The sociologist Ulrich Beck seeks to liberate people – with an unconditional basic income
[This interview published on: Tagespiegel online 11/30/2006 is translated from the German on the World Wide Web, http://archiv.tagesspiegel.de/drucken.php?link=archiv/30.11.2006/2932428.asp]
Mr. Beck, the theme of unconditional basic income, basic financing for everyone, is even discussed in the CDU (centrist party of Helmut Kohl and Angela Merkel). The Thuringian prime minister urges introduction of a “solidarity citizen money.” How would this help the citizen?
Everyone would receive a fixed amount irrespective of his age and social situation assuring his existential security. All worries about the simple basic needs of existence would be gone with one blow.
How high should this amount be?
There are different concepts from 600 to 1500 Euros. I personally think 800 Euros a month would be proper. Until age 18, the parents would manage the basic income of their children as administrators.
Isn’t this idea a utopia?
Yes, a realistic, not an illusory utopia. Full employment about which our society still dreams is illusory. By stimulating the economy, everyone would work again. After an unsuccessful 20-year battle against high unemployment, we must ask again: How can one lead a meaningful life without a job? Looked at closely, unemployment is a victory, not a defeat. Higher productivity allows a maximum in prosperity to be realized with a minimum in human labor. Freedom instead of full employment is the alternative today.
Let’s assume the basic income was introduced. Who would still want to work?
Many will want to work for the first time because they wouldn’t have to accept the wage dictated by the employer but could independently negotiate just compensation. They would risk nothing because they have their basic income.
What about the “cheap” jobs no one wants to do?
They will cost more because they must be done and no one can survive with a starvation wage. That is what is special in the basic income. It makes the employee into an entrepreneur, particularly the one who does hard and unpleasant work.
What about those who don’t want to work any more?
Certainly some will only sit in front of the boob tube and do nothing. They also do this today. There is no causal connection. Whoever wants to work – the majority – will work in a freer and more self-determined way than today.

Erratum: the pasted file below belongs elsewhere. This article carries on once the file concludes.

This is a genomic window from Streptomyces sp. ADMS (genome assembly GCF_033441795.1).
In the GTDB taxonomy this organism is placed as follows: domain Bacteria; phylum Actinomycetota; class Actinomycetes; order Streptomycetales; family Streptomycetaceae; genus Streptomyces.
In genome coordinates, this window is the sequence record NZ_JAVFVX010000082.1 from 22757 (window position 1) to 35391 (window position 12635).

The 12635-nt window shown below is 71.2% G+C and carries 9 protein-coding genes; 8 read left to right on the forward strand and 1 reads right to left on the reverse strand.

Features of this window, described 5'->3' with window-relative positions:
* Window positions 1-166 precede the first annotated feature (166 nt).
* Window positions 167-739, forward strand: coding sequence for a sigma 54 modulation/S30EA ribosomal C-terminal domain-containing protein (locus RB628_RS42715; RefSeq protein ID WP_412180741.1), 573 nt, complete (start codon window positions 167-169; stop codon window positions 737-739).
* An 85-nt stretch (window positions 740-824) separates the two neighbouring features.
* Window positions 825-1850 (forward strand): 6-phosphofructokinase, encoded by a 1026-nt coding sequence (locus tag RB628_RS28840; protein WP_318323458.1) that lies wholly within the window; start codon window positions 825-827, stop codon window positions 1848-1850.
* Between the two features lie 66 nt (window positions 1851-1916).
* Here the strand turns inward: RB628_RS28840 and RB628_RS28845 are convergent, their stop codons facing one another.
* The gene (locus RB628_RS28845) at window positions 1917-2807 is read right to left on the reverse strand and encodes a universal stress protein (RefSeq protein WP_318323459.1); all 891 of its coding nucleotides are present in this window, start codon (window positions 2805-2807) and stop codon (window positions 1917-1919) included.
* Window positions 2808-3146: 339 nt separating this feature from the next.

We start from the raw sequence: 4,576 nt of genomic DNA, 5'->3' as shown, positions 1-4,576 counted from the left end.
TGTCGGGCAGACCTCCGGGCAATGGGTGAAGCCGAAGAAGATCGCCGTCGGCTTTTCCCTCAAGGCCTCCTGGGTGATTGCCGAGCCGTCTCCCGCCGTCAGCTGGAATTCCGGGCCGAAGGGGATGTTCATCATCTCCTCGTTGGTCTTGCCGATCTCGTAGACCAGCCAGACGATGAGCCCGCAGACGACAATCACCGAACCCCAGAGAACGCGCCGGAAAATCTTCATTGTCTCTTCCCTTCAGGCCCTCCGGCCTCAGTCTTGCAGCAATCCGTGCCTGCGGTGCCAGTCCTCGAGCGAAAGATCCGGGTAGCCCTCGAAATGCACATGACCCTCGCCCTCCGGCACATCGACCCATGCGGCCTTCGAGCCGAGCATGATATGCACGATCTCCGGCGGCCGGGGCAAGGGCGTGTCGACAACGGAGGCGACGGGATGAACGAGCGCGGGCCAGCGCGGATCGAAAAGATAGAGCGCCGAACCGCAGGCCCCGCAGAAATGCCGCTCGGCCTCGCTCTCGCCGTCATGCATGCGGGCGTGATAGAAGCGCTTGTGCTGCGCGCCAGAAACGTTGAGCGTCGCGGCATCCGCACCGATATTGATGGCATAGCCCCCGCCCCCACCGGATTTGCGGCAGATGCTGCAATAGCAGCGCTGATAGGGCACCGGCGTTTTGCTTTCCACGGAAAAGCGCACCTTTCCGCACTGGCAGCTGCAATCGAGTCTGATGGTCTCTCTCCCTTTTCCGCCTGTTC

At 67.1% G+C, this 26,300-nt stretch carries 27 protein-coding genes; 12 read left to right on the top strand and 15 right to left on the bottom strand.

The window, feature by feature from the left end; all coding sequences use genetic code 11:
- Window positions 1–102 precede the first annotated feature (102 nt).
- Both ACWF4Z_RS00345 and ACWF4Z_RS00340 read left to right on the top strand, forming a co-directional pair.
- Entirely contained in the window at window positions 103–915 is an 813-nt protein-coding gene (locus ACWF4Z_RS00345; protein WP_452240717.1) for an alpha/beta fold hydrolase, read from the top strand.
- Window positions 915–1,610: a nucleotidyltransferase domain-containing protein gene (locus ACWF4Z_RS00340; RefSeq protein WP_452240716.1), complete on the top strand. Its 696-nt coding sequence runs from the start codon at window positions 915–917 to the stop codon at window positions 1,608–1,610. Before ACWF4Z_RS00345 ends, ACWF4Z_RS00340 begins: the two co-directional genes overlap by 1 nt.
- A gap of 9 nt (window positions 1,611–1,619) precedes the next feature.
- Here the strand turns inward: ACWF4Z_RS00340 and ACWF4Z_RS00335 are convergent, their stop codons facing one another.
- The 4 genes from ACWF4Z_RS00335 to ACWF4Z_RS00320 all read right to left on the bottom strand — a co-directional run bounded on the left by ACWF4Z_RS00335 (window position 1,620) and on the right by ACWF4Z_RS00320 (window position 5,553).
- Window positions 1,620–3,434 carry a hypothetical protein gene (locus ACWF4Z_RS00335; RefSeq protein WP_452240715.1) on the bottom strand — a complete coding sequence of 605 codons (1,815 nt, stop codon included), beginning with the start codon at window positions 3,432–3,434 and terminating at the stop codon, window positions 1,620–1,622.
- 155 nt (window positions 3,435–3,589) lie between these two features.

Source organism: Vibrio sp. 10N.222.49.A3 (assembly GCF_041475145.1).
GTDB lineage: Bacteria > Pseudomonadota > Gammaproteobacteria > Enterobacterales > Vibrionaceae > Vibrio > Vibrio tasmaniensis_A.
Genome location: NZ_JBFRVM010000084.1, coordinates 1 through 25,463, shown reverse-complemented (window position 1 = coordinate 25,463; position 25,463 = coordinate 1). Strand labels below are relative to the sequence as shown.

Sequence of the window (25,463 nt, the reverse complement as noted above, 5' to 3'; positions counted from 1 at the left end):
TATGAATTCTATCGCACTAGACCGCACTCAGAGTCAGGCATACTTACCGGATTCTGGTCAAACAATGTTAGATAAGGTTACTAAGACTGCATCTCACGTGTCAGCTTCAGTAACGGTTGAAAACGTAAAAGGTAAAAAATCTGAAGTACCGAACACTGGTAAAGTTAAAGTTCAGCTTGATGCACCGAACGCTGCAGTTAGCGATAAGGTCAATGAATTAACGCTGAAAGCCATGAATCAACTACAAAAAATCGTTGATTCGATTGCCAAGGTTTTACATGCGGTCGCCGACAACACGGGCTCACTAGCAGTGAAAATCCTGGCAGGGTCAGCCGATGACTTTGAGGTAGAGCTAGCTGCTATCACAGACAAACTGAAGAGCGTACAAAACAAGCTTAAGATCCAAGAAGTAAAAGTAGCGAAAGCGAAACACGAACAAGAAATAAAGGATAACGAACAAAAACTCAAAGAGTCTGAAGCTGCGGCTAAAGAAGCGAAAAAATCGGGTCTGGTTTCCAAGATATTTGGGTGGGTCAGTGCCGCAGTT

Some regard Hartz IV as a preliminary form of basic income.
That is wrong. The Hartz concept is backward-oriented. It expands the control of work and evades the key question: How do we create a system in which the enormous possibilities of automation and the creative forces of persons can develop?
Nevertheless people suffer when they have no job.
The problem is not unemployment but lack of money, the coupling of work and income. While paid work offers little meaning and less economic security, there are still many things to do in education, training and environmental work that many people would love to do if they weren’t also forced to secure their existence. Basic income could liberate us in two ways – from work coercion and to meaningful work.
Why hasn’t politics seized this tool?
The gossip about paid work as the only giver of meaning and our existence as an instrument of rule is responsible. Everything for us is oriented in paid work, the rhythm of the times of the day, training, and the transition from puberty to adult existence. The individual defines himself through paid work and therefore forces himself to adjust. If this self-pressure becomes unnecessary, one can on longer control freedom, many fear. When work ends, many of the titans of the work society lose the foundation of their power.
Do politicians fear losing their control?
Unfortunately, it seems so. The large majority of the population is regarded as lazy and weak-willed. The basic income fits capitalism. It could develop an enormous economic mobility, productivity and creativity. Many obstacles greatly slowing down the production process would fall away.
Don’t neoliberal thinkers also want this?
There is a giant coalition of supporters of the basic income. Milton Friedman who died recently, father of neoliberalism, alongside the socialist Andre Gorz, the archliberal Lord Dahrendorf and the East Berlin sociologist Wolfgang Engler are found there. They show how capitalism can be social when work is independent of income and self-determined.
What are the consequences of basic income for the economy?
A new legitimation basis for the economy would be created. Today’s corporations live in a paradoxical situation since acting economically is acting disloyally toward the state and the national workforce – and vice versa. Since insisting on the patriotism of managers hardly helps, managers must be trained who act in a German way.
How should the basic income be financed?
I regard the model of a universal consumer tax as reasonable. Capitalism would be promoted and tamed at once. Taxes are evaded everywhere except where goods are sold. Thus the entrepreneur is relieved and shares in the public interest. Whoever earns much should pay additional direct taxes.
The businessman Gotz Werner sees this differently. The consumer tax would be enough for the financing, he says.
I don’t want to commit myself too early. We are at the beginning of the discussion. In any case, the non-wage labor costs could fall. That would be the first step.
What are the political chances?
I see chances with the Greens and the FDP although the FDP strangely clings to full employment. It is hard with the SPD. Their power position as the party of paid work would be endangered by basic income. In the CDU, there are some divergent thinkers like Kurt Biedenkopf but usually they hold back. If we continue as in the past, we drive the lower third of society into hopelessness, criminality and violence. That will also be uncomfortable for those who own anything.